Ear­li­er this week, Michael Lav­i­gne wrote about writ­ing the Rad­i­cal Oth­er .“He will be blog­ging here all week for Jew­ish Book Coun­cil and MyJew­ish­Learn­ing.

Is it pos­si­ble to take the ego out of writing? 

I ask this ques­tion because I ask myself why I write, and why so many peo­ple write, and why writ­ing has quite lit­er­al­ly tak­en over our soci­ety – you can­not blink with­out some­one Tweet­ing, Tum­bling, Face­book­ing, blog­ging, Yelp­ing, prod­uct rat­ing, movie review­ing, book evis­cer­at­ing. Just think about the last time you want­ed to buy a toast­er. You went on Ama­zon or some oth­er site, and there, for each of the two hun­dred dif­fer­ent toast­ers were two hun­dred indi­vid­ual com­ments, some many para­graphs long, by peo­ple appar­ent­ly pas­sion­ate enough about their toast­ers to write about them, and peo­ple, like me, stu­pid enough to read them and have them sway my judg­ment. (In the end, and based on count­less reviews, I end­ed up with a toast­er I hate – Cal­phalon 4‑slot mod­el 1779207, two stars at most!)

But were these peo­ple pas­sion­ate about their toast­ers or sim­ply pas­sion­ate about the fact that some­one might read their opin­ions? Are we Tweet­ing to say some­thing impor­tant or to sim­ply assert our existence?

We all know the answer. But what about those of us who write fic­tion – what’s in it for us?

If I were to sit down and write with­out ego, that would mean first, that I don’t care about pub­li­ca­tion, and sec­ond, that I care only for the text itself and not how it reflects on me. I might wish some­one to read it, but I would­n’t write it with any read­er in mind. In a sense, I would be dar­ing some­one to read it: this is what it is, take it or leave it – not only do I not care about your opin­ion, but you should in fact have no opinion.


(Of course, I actu­al­ly do hope you have an opin­ion of my new nov­el, The Want­i­ng — 4 stars would be nice). 

And yet there are moments in writ­ing when the ego does flee. I began The Want­i­ng by writ­ing a sto­ry with­in a sto­ry with­in a sto­ry – it was­n’t a con­scious deci­sion, it just hap­pened that one sto­ry would sug­gest anoth­er, time would shift back and forth, and the whole thing felt like an onion unrav­el­ing and re-rav­el­ing – and I loved it. I wrote fairy tales and back-sto­ries and short sto­ries and fan­tas­ti­cal voy­ages of the mind. In one case I had some­one remem­ber­ing a scene from child­hood in which he was remem­ber­ing some­thing from ear­li­er child­hood in which he was remem­ber­ing some­thing from even ear­li­er child­hood. It was wonderful.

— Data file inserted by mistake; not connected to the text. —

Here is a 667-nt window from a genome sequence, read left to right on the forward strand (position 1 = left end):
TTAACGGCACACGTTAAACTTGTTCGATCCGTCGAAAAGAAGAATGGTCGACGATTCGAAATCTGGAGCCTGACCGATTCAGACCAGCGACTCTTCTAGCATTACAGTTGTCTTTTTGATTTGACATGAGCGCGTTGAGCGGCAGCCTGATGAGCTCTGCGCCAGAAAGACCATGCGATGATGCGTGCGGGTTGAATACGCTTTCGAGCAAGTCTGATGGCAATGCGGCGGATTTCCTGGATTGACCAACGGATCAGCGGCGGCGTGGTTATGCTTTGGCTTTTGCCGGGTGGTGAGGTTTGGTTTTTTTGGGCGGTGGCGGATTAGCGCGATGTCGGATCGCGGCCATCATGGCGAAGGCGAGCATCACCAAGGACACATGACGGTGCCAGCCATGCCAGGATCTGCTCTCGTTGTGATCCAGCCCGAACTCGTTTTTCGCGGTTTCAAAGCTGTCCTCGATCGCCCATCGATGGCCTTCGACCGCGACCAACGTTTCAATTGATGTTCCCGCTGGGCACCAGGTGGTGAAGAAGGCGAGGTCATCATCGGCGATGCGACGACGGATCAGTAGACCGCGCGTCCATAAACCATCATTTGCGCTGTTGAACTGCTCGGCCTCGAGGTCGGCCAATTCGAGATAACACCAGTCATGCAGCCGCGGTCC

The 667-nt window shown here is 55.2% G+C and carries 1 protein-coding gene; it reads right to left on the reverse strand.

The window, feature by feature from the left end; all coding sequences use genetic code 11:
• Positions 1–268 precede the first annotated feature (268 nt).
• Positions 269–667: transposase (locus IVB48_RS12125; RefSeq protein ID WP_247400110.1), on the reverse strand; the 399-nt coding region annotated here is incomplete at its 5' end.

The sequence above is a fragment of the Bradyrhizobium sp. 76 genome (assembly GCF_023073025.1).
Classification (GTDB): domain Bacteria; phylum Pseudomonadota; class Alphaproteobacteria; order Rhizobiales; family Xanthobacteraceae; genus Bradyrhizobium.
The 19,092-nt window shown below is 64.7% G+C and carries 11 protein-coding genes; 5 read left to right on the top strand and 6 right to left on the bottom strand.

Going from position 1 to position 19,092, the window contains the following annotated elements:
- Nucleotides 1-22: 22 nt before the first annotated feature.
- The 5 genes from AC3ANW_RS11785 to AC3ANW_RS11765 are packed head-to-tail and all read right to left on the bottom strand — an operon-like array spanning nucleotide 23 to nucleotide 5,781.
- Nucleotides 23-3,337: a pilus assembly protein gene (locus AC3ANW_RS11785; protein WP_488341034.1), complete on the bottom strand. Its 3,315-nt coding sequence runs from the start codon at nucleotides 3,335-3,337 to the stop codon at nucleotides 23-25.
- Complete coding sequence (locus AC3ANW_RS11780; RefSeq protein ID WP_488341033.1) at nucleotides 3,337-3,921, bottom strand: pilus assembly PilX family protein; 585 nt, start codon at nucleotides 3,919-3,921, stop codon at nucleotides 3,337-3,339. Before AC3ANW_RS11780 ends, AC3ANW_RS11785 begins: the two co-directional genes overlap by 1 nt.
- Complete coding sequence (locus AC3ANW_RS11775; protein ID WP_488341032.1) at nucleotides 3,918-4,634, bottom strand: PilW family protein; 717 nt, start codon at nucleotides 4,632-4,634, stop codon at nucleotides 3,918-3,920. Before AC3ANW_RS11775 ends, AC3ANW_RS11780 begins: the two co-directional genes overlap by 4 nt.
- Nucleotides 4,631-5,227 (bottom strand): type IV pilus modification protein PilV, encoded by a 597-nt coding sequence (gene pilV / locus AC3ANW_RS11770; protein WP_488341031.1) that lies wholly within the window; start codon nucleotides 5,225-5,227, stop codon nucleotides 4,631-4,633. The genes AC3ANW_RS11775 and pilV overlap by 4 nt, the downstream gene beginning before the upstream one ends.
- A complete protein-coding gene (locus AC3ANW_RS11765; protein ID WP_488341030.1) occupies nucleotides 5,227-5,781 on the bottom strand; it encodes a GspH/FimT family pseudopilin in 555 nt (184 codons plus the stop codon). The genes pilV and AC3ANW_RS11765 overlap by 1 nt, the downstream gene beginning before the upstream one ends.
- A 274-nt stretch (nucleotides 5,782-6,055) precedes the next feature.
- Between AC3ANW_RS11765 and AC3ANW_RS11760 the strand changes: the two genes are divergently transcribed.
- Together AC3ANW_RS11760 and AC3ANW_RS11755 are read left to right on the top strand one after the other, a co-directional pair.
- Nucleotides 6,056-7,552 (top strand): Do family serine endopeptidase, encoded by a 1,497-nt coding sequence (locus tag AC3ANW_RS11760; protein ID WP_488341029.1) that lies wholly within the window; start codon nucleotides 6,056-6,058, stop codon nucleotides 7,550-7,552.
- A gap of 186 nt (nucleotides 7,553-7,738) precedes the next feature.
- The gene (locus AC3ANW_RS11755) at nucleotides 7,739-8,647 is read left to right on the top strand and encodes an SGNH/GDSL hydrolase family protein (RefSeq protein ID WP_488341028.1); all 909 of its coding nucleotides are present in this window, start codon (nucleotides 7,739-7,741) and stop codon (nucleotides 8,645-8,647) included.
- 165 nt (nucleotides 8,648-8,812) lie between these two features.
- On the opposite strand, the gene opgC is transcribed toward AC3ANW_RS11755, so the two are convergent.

And then I gave it to an editor.

Her response was suc­cinct: Huh?” To which she added, Can’t fol­low it. Too many digres­sions. Where’s the plot? By the time I got back to the action I’d for­got­ten where I was.”

I should have screamed, So what?” That is what the real writer would do. 

But what I actu­al­ly did was edit the book.

Built up the plot, cut back on the com­pli­ca­tions (“self indul­gences” are what writ­ing instruc­tors call them), and in gen­er­al began tak­ing my audi­ence seriously. 

You might say that this is the act of some­one with­out a lot of self-regard – to place the read­er first is an act of sub­mis­sion. But that is not so. Pub­li­ca­tion, suc­cess­ful pub­li­ca­tion in which you reach a large, intel­li­gent read­er­ship and hav­ing a mean­ing­ful affect on that read­er­ship – these are wor­thy out­comes, yes, but they are also cer­tain­ly the goals of ego.

I’m not say­ing anything’s wrong with that. We can only com­mu­ni­cate using lan­guage peo­ple can understand.

But isn’t some­thing lost? Some­thing pure and pow­er­ful and dif­fi­cult and terrifying?

I hon­est­ly do think my book is bet­ter for all the rewrit­ing and rethink­ing and re-imag­in­ing that hap­pened after that first (600 page!) draft. Much better.

And it’s still not a sim­ple read – at least I hope not. 

But oh how I miss shar­ing with you the sto­ry about Ekim Efiv and the Bird Sor­cer­er, the tale of How X Escaped the Gulag and End­ed Up in Our Back­yard, and the mem­o­ry with­in the mem­o­ry with­in the mem­o­ry that stood time on its head for a few dozen pages of my life.

Although who knows, maybe I’ll post them on Face­book.

Michael Lav­i­gne’s first nov­el, Not Me, was the recip­i­ent of the Sami Rohr Prize Choice Award. His newest nov­el, The Want­i­ng, will be pub­lished by Schock­en Books on Feb­ru­ary 26th. Visit Michael on Face­book and vis­it his offi­cial web­site here.

Michael Lav­i­gne stud­ied at Millersville State Col­lege and the Uni­ver­si­ty of Chica­go, where he did grad­u­ate work on the Com­mit­tee on Social Thought. His first nov­el, Not Me, received the Sami Rohr Choice Award. Lav­i­gne is a founder of the Tauber Jew­ish Stud­ies Pro­gram at Con­gre­ga­tion Emanu-El in San Fran­cis­co, and spent three years work­ing in the Sovi­et Union.